Tempe will increase its property tax rate next year, but the city expects the typical homeowner will pay about the same tax bill as this year because of falling property values. The City Council agreed on Thursday to continue with a policy that generates the same amount of the secondary property tax revenue for the city every year, even if that means adjusting the rate to compensate for shifting home values.
The city plans to increase the current rate of $1.79 per $100 of assessed valuation, which results in a tax bill of $267.05 for the median single-family home valued at $149,500. The proposed new rate of $2.14 will result in a tax bill of $266.60 next year, when the median home value will drop to $124,500. The city will build in a 2 percent increase to account for inflation.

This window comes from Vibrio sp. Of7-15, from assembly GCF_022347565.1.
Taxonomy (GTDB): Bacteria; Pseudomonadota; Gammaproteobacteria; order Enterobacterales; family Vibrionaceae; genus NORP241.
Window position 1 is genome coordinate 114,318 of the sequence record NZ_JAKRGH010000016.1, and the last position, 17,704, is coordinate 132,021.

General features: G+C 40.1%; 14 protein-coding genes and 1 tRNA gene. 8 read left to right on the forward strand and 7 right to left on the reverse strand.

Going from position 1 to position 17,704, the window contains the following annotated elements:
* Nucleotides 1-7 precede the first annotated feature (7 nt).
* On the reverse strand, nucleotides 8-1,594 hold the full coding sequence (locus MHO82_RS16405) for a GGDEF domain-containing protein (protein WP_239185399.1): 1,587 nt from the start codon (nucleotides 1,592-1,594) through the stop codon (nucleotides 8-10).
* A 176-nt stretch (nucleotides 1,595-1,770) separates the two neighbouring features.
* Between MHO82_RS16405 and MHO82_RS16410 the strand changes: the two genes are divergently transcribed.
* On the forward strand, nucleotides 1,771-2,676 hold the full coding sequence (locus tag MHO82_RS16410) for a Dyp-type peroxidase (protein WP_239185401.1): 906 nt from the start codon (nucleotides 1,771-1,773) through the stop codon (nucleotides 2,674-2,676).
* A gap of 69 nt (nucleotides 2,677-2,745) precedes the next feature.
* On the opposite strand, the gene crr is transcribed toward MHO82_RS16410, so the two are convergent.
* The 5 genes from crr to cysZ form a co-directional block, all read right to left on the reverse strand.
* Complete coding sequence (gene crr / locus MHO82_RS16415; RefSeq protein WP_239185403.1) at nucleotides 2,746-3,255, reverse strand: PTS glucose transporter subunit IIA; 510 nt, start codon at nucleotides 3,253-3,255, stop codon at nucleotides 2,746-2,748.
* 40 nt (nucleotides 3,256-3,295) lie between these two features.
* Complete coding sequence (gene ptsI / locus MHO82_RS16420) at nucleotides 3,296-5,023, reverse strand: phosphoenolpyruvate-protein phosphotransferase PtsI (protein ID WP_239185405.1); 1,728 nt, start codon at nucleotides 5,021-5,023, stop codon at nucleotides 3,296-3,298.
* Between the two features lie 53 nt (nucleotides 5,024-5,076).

Actual bills will vary slightly, depending on how each home’s value has changed.
Mayor Hugh Hallman said residents should not expect big increases despite published reports that used incorrect information to predict larger tax bills. The city will formerly adopt the new rate after holding property tax hearings June 14 and June 28.